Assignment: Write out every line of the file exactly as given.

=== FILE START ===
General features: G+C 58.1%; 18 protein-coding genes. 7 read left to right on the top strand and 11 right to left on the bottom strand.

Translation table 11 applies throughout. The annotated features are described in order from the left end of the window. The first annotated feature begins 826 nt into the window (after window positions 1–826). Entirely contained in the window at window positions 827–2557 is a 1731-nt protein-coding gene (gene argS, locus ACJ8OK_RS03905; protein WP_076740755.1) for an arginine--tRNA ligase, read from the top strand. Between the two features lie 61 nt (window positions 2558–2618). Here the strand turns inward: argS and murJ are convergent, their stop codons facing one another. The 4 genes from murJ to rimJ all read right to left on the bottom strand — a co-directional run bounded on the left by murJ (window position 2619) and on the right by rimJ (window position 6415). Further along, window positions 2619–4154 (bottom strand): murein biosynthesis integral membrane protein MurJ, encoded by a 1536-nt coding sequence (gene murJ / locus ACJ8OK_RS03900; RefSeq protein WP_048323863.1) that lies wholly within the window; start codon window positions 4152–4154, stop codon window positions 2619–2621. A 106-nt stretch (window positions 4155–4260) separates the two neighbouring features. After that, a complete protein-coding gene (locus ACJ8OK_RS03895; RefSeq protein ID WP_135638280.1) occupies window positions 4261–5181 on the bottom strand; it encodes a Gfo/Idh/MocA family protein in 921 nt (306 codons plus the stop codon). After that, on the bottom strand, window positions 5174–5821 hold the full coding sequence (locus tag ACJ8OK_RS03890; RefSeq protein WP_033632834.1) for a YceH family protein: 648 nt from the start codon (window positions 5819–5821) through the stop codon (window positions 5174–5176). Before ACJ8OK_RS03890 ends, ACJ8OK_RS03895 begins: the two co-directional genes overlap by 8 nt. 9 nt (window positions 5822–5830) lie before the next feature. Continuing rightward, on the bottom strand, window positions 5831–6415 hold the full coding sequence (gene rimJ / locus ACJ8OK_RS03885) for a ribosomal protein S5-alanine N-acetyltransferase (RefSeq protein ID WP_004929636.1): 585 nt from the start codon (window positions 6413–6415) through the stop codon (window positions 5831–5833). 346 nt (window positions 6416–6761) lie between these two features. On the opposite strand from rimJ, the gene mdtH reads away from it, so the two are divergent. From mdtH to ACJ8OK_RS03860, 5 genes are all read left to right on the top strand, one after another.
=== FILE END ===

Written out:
General features: G+C 58.1%; 18 protein-coding genes. 7 read left to right on the top strand and 11 right to left on the bottom strand.

Translation table 11 applies throughout. The annotated features are described in order from the left end of the window. The first annotated feature begins 826 nt into the window (after window positions 1–826). Entirely contained in the window at window positions 827–2557 is a 1731-nt protein-coding gene (gene argS, locus ACJ8OK_RS03905; protein WP_076740755.1) for an arginine--tRNA ligase, read from the top strand. Between the two features lie 61 nt (window positions 2558–2618). Here the strand turns inward: argS and murJ are convergent, their stop codons facing one another. The 4 genes from murJ to rimJ all read right to left on the bottom strand — a co-directional run bounded on the left by murJ (window position 2619) and on the right by rimJ (window position 6415). Further along, window positions 2619–4154 (bottom strand): murein biosynthesis integral membrane protein MurJ, encoded by a 1536-nt coding sequence (gene murJ / locus ACJ8OK_RS03900; RefSeq protein WP_048323863.1) that lies wholly within the window; start codon window positions 4152–4154, stop codon window positions 2619–2621. A 106-nt stretch (window positions 4155–4260) separates the two neighbouring features. After that, a complete protein-coding gene (locus ACJ8OK_RS03895; RefSeq protein ID WP_135638280.1) occupies window positions 4261–5181 on the bottom strand; it encodes a Gfo/Idh/MocA family protein in 921 nt (306 codons plus the stop codon). After that, on the bottom strand, window positions 5174–5821 hold the full coding sequence (locus tag ACJ8OK_RS03890; RefSeq protein WP_033632834.1) for a YceH family protein: 648 nt from the start codon (window positions 5819–5821) through the stop codon (window positions 5174–5176). Before ACJ8OK_RS03890 ends, ACJ8OK_RS03895 begins: the two co-directional genes overlap by 8 nt. 9 nt (window positions 5822–5830) lie before the next feature. Continuing rightward, on the bottom strand, window positions 5831–6415 hold the full coding sequence (gene rimJ / locus ACJ8OK_RS03885) for a ribosomal protein S5-alanine N-acetyltransferase (RefSeq protein ID WP_004929636.1): 585 nt from the start codon (window positions 6413–6415) through the stop codon (window positions 5831–5833). 346 nt (window positions 6416–6761) lie between these two features. On the opposite strand from rimJ, the gene mdtH reads away from it, so the two are divergent. From mdtH to ACJ8OK_RS03860, 5 genes are all read left to right on the top strand, one after another.